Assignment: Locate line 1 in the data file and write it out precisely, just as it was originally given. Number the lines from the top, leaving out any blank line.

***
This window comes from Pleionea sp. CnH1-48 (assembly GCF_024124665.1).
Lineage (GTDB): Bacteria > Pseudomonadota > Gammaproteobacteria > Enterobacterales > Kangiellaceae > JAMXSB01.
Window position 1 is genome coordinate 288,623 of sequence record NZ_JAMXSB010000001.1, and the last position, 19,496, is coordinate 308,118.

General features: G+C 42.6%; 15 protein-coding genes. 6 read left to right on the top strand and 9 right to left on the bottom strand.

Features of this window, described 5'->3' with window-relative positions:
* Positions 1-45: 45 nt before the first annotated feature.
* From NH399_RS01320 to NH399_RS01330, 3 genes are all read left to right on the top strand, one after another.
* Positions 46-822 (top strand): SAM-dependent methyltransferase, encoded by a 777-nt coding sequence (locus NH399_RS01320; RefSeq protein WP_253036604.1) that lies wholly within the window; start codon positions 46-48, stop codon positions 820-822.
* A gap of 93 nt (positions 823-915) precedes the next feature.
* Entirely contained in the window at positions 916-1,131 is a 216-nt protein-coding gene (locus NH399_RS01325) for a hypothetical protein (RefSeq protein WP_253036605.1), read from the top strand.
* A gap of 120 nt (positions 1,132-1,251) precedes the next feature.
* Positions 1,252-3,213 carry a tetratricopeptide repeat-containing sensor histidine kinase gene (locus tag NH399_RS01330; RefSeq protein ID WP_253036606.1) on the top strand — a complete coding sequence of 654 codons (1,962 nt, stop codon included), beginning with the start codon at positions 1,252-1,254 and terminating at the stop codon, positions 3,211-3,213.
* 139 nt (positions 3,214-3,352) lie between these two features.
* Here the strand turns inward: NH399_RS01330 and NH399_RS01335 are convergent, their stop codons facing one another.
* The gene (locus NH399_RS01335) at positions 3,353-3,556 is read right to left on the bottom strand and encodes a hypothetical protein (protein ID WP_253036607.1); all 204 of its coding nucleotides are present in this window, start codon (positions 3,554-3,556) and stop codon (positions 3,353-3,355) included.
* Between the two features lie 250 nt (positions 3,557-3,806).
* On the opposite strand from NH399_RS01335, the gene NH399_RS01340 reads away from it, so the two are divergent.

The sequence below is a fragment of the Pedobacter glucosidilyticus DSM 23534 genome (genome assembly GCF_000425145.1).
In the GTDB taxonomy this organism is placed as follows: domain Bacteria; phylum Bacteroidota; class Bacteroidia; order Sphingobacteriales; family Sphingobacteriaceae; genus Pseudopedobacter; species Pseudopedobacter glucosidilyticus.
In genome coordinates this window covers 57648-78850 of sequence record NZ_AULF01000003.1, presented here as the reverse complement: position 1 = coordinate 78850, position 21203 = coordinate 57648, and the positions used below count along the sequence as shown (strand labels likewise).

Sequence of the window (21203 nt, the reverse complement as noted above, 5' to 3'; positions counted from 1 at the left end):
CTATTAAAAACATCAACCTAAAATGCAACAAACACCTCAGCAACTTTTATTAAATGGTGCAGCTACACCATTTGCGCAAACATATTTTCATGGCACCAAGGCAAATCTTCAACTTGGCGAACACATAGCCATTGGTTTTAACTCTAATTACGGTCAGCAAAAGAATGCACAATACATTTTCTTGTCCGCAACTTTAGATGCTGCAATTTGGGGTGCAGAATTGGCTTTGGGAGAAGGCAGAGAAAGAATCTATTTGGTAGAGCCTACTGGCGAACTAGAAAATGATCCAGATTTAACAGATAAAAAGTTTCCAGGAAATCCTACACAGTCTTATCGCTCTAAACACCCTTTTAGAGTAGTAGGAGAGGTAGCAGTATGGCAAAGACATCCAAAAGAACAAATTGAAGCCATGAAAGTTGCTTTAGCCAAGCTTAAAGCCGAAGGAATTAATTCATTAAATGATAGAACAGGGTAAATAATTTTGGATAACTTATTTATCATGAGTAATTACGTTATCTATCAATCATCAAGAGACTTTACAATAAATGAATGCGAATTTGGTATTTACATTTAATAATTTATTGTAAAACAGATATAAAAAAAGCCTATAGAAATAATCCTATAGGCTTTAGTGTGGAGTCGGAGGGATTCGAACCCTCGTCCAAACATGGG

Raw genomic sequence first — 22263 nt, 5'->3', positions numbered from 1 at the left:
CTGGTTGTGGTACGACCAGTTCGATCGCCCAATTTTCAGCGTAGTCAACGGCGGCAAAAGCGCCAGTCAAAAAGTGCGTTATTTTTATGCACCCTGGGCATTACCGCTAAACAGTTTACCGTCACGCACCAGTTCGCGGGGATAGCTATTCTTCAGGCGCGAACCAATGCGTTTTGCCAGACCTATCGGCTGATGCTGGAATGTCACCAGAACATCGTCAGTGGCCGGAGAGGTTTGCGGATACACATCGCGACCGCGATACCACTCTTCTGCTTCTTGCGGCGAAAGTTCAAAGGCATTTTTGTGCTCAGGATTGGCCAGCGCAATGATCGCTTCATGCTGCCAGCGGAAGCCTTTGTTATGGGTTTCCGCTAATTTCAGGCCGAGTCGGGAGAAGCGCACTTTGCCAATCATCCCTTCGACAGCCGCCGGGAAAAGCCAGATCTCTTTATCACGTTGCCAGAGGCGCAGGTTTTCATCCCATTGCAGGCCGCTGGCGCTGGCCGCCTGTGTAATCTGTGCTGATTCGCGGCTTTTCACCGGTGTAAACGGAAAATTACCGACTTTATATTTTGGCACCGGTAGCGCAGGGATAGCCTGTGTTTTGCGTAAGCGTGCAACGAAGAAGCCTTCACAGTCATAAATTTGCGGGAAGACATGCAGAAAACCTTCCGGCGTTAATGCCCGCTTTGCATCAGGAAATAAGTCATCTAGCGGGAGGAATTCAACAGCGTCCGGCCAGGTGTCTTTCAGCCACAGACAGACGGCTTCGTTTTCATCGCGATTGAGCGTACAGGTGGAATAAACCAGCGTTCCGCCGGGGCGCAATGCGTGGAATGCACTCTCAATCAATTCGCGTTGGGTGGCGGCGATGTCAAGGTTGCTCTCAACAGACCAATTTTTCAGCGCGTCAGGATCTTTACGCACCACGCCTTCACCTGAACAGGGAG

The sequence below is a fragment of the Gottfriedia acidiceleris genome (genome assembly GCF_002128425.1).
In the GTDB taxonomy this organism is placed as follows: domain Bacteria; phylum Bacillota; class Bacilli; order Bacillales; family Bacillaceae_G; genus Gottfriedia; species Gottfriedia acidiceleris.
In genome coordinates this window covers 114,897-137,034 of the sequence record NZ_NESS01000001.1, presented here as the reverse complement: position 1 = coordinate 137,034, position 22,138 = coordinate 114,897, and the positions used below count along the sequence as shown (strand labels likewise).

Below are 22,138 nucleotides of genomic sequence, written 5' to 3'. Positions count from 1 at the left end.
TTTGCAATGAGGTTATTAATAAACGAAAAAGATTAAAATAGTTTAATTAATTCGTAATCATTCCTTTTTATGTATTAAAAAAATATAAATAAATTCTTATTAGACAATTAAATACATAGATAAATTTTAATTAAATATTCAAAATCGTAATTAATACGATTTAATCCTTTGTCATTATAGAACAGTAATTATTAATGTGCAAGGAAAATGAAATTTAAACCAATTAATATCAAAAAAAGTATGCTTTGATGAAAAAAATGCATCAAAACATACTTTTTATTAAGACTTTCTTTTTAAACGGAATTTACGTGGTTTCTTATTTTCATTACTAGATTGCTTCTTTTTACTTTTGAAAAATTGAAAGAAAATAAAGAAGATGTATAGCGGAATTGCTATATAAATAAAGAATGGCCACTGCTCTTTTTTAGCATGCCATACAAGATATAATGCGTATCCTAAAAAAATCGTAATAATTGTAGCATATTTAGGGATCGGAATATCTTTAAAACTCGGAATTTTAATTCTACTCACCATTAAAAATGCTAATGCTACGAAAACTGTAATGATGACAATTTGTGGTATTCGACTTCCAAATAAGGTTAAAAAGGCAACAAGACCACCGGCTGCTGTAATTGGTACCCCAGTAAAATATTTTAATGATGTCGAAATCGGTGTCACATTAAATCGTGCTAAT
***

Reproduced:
This window comes from Pleionea sp. CnH1-48 (assembly GCF_024124665.1).